The case histories recounted in Parts 1 and 2 show that a system that allows practitioners of geology to voluntarily take or ignore the advice of the profession does not work. Instead, the Board must take actions for turning the profession’s long-established standards of practice into regulations, hold practitioners accountable for their work, and hold local permitting authorities accountable for protecting the public and the environment.

This requires the BPELSG to join forces with the State agencies and academic and governmental organizations that create such guidelines and advisory notes, and to support the notes through the regulatory process, then keep them updated as the profession learns from experience.6

Disciplinary Function. If, as seems to be the case now, the Board’s disciplinary function for geologists is effectively run by complaints from sources with varying agendas, or possibly a focused agenda, the BPELSG is in violation of this important second sentence of its guiding principle: Whenever the protection of the public is inconsistent with other interests sought to be promoted, the protection of the public shall be paramount (Business and Professions Code §7810.1) (emphasis added).

The disciplinary function of the Board is important to ensure compliance with the rules, but even more important is to focus on raising the standards of performance — not through penalties, but through establishing standards befitting the professions covered by the Board, improving them by serious periodic review, and promoting their application.

CONCLUSIONS

The State badly needs an authority that holds licensed geoscience practitioners accountable. If there were no need for such an authority, there would be no need for licensing geologic practitioners. It is the licensing authority that determines whether applicants have the credentials for licensing, and the same authority must hold practitioners accountable for incompetent or dishonest practices, as the Board for Geologists and Geophysicists eventually attempted to do. That authority is the main reason for housing the licensing of geotechnical professionals within the State Department of Consumer Affairs. An impartial Board with a competent staff, well grounded in geology, should be able to assess the relevance of complaints filed against licensed geologists for the basic goal of protecting the public against malpractice.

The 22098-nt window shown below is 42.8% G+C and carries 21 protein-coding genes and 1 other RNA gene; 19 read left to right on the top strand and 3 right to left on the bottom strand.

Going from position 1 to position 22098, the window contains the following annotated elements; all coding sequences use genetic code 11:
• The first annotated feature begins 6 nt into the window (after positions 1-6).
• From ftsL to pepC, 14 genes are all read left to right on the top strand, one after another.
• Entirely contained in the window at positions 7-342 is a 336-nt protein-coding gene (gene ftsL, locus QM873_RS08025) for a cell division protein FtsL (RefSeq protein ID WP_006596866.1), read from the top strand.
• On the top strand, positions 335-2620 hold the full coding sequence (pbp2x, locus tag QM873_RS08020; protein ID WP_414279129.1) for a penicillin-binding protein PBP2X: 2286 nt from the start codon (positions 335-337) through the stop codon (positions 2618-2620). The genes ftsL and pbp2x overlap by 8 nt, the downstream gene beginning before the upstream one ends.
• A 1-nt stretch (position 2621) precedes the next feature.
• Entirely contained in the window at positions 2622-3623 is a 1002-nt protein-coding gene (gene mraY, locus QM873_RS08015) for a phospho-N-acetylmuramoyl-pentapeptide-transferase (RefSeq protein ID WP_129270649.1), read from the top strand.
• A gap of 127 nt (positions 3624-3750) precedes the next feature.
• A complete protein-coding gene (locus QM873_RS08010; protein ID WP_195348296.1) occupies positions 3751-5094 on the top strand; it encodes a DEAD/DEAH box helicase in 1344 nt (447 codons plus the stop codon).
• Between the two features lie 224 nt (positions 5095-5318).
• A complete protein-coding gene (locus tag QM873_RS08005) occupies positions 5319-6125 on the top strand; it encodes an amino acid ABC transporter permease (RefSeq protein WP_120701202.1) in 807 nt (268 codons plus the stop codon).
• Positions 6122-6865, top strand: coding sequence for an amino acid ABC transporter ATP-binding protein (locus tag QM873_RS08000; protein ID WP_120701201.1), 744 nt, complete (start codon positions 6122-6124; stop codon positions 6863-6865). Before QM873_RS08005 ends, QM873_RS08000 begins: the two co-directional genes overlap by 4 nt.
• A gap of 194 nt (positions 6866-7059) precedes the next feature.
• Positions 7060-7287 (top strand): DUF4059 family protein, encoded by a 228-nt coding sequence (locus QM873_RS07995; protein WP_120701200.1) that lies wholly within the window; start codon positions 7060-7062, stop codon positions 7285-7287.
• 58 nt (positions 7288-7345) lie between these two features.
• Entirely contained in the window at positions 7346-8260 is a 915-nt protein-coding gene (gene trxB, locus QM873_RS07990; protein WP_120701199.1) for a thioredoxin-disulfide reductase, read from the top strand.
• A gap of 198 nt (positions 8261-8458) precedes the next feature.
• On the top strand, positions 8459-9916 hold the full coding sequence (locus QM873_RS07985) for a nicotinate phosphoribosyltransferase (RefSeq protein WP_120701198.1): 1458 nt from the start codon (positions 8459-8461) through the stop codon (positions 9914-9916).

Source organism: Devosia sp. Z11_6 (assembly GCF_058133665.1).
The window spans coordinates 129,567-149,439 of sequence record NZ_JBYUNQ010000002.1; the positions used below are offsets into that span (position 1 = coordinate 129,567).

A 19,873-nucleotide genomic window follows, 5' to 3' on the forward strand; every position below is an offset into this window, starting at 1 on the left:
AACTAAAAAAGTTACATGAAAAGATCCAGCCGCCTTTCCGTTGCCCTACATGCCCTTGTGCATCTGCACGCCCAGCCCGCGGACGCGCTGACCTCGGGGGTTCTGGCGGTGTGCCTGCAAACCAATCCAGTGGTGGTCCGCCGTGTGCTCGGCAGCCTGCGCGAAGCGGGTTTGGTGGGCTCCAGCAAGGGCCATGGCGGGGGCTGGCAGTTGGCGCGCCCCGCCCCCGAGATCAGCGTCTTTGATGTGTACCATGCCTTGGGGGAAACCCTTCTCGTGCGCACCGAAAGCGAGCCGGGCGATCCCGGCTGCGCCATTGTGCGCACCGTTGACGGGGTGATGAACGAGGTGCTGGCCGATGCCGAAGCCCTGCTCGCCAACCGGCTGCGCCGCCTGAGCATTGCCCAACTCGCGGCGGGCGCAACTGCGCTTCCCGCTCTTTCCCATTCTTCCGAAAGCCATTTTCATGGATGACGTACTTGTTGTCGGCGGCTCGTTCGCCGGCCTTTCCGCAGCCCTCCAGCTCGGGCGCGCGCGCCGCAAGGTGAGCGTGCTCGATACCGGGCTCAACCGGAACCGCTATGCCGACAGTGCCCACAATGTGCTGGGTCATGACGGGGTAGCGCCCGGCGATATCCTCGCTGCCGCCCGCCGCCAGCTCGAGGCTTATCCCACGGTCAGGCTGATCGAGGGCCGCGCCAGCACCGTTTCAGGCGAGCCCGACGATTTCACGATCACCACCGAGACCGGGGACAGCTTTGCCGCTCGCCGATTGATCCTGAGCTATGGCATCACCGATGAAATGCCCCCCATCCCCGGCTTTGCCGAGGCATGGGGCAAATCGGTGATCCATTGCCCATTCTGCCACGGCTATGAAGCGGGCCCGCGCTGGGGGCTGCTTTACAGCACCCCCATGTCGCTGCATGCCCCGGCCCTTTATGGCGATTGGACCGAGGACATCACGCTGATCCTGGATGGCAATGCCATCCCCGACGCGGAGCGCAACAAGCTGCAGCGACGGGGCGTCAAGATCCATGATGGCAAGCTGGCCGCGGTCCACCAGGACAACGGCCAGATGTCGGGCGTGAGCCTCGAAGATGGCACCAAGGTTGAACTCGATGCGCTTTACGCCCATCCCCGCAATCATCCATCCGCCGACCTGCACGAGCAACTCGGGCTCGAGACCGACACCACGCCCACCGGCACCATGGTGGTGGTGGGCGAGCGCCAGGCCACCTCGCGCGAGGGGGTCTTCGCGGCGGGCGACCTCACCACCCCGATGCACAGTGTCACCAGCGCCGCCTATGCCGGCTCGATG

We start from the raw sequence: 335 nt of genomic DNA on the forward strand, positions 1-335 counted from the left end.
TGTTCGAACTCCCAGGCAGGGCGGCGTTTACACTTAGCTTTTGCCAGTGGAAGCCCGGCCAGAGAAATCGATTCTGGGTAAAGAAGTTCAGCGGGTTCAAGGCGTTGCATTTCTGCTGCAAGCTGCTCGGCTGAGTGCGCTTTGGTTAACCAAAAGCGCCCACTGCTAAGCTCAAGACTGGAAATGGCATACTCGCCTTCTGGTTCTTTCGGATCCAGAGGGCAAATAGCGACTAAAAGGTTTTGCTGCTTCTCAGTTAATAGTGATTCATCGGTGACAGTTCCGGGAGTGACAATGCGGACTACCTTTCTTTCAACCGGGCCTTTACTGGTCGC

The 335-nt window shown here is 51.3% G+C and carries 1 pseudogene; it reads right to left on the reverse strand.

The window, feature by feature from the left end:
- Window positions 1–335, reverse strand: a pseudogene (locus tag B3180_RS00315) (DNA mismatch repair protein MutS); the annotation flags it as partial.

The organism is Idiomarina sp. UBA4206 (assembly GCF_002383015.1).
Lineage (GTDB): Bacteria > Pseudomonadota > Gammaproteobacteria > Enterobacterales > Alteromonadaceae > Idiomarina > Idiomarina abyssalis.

The interests of the public and of professional geologists have been poorly served by incorporation of the BGG into the Board for Professional Engineers and Land Surveyors. The BPELSG’s enforcement performance since adopting the BGG shows that it is neither impartial nor competent. Possible solutions to this problem should begin with:

(1) equalize geology and geophysics representation on the Board to that of engineering;

(2) add licensed geologists/geophysicists to the Enforcement Unit staff to review all complaints that are substantiated by geologic documents and/or references, and provide the public a complete list of Enforcement Analysts and their technical qualifications to perform their function. If the Board is unable to hire such personnel, complaints against licensed geologists must be reviewed by independent experts in the California Geological Survey and/or US Geological Survey.

(3) reform the enforcement process to have much more transparent disclosure policies. Under the U.S. and California constitutions, there is no defensible reason for an accused licensee to be denied access to the unedited complete complaint filed against him/her (except necessary redactions to protect the identity of the complainant or reviewer). Accused parties also should have access to any and all additions to the complaint during the investigation.